MINNEAPOLIS (WCCO) — A day-long gun control protest in the United States House is over. After more than 25 hours on the floor, Democrats ended their sit-in Thursday afternoon.
Lawmakers tried to force a vote on gun laws following the Orlando massacre. The Republican House speaker called the protest a publicity stunt.READ MORE: 'We Should Be Showing Up': Community Calls For Change After 2 Kids Shot In Minneapolis
Whatever the issue might be, this chaos in Washington left us wondering — why is it so hard to pass a bill? Good Question.
In the 1970s, Schoolhouse Rock taught kids about the challenges of turning a bill into law, but nowhere in the song does it talk about lobbyists or filibusters, and definitely not about sit-ins.
“Most bills introduced, die,” political analyst Larry Jacobs said. “You can think of Congress, and here at the state level in Minnesota, as a graveyard.”
Jacobs said more than 90 percent of bills introduced never go anywhere — they get buried in committees and subcommittees, mostly due to what Jacobs calls bipartisan battering.
“The partisan virus started in Washington, but it’s now spread all over the country,” Jacobs said.
During this session of Congress, only 2 percent of bills introduced have become law. When legislation is introduced, it’s put in a committee, and then it has to get a hearing.READ MORE: Twin Cities Concert Bookers 'Working Fast And Furious' To Bring In Shows As COVID Restrictions End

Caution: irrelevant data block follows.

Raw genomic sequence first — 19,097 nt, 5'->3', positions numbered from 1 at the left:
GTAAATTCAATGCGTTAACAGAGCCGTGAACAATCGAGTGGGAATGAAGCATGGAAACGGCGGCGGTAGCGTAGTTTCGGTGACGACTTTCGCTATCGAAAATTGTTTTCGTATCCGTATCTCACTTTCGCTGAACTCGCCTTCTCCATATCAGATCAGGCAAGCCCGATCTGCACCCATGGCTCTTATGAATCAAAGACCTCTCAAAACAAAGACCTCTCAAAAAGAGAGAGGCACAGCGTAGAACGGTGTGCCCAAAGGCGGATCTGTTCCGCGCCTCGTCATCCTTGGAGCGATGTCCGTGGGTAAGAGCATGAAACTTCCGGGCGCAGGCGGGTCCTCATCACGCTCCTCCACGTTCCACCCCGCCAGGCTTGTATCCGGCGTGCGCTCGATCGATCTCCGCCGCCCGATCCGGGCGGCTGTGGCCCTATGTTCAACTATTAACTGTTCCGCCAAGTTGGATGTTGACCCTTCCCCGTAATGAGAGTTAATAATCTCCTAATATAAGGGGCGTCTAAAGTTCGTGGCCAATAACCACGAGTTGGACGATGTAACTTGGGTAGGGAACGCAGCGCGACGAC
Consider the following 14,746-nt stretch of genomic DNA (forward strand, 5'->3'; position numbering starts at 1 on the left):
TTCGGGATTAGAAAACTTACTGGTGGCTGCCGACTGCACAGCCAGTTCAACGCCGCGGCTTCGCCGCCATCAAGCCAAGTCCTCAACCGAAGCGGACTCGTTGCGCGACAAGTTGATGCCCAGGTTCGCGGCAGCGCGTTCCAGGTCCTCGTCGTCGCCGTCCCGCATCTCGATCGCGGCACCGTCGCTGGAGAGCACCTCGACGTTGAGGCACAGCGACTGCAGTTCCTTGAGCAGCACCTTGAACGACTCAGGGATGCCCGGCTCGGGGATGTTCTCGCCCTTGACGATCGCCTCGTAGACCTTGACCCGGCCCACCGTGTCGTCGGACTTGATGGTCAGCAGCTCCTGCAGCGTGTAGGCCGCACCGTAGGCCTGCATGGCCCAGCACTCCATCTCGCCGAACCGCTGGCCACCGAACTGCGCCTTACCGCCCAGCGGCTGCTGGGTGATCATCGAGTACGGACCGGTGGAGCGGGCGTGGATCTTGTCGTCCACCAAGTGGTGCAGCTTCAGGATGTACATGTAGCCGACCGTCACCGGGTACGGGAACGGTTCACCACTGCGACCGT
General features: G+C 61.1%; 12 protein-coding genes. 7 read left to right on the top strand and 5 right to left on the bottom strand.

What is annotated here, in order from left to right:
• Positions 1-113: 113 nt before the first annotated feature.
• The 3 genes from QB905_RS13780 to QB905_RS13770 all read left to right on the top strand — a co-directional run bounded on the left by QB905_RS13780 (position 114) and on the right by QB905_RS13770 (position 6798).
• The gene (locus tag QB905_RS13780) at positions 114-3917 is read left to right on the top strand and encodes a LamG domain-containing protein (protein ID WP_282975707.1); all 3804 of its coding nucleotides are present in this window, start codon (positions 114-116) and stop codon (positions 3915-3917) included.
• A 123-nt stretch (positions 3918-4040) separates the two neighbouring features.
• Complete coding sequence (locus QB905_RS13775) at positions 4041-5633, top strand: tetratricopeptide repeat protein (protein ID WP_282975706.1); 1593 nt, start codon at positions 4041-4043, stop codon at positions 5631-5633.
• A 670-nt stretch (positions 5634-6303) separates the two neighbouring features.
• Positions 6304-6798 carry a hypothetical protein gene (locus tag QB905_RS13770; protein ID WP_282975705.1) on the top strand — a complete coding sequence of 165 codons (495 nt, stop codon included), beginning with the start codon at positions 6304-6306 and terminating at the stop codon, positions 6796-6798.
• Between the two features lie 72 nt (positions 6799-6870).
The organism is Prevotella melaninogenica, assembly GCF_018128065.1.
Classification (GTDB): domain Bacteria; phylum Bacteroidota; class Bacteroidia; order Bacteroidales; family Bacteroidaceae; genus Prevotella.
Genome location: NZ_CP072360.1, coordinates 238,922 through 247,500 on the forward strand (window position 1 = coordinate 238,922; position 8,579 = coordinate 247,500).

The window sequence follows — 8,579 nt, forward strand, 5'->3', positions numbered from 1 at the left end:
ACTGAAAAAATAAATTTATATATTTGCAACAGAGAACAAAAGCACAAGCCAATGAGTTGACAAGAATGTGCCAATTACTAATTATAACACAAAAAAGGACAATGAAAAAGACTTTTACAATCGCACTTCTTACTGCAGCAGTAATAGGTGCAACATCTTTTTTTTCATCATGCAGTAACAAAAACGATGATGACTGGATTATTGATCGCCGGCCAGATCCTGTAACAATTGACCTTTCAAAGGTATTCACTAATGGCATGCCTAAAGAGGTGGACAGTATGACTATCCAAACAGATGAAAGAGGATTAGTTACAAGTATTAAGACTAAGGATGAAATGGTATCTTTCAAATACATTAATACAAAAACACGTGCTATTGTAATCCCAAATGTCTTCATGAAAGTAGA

“Only a very small number of bills that go to committees actually receive hearings and move through the process of being marked up and moved on,” Jacobs said.
Special interest groups, foundations, and lobbyists can serve as traps and trip wires along the way.
“They are warning those lawmakers: ‘If you vote for this, we are going to come back and defeat you in the next election. We are going to give money to the primary challenger,'” Jacobs said.
If a bill does move on, the House and Senate have to pass the same legislation before it can be signed.
“Even if Congress goes through that awful process and passes something, it goes to the President — who may not like it — and he can veto it,” Jacobs said. “The next time you see the President signing something, just look to the sky and wonder what angel is looking down with a smile.”
Jacobs said the party in control of the House or Senate doesn’t always get what it wants either. That’s because quite often politicians who are in the same party can’t agree on legislation.MORE NEWS: 'It Was Love At First Sight': Amelia Santaniello's Love Letter To Minnesota
Jacobs added that our Founding Fathers wanted checks and balances in government. So the system is designed to make it very hard to pass legislation.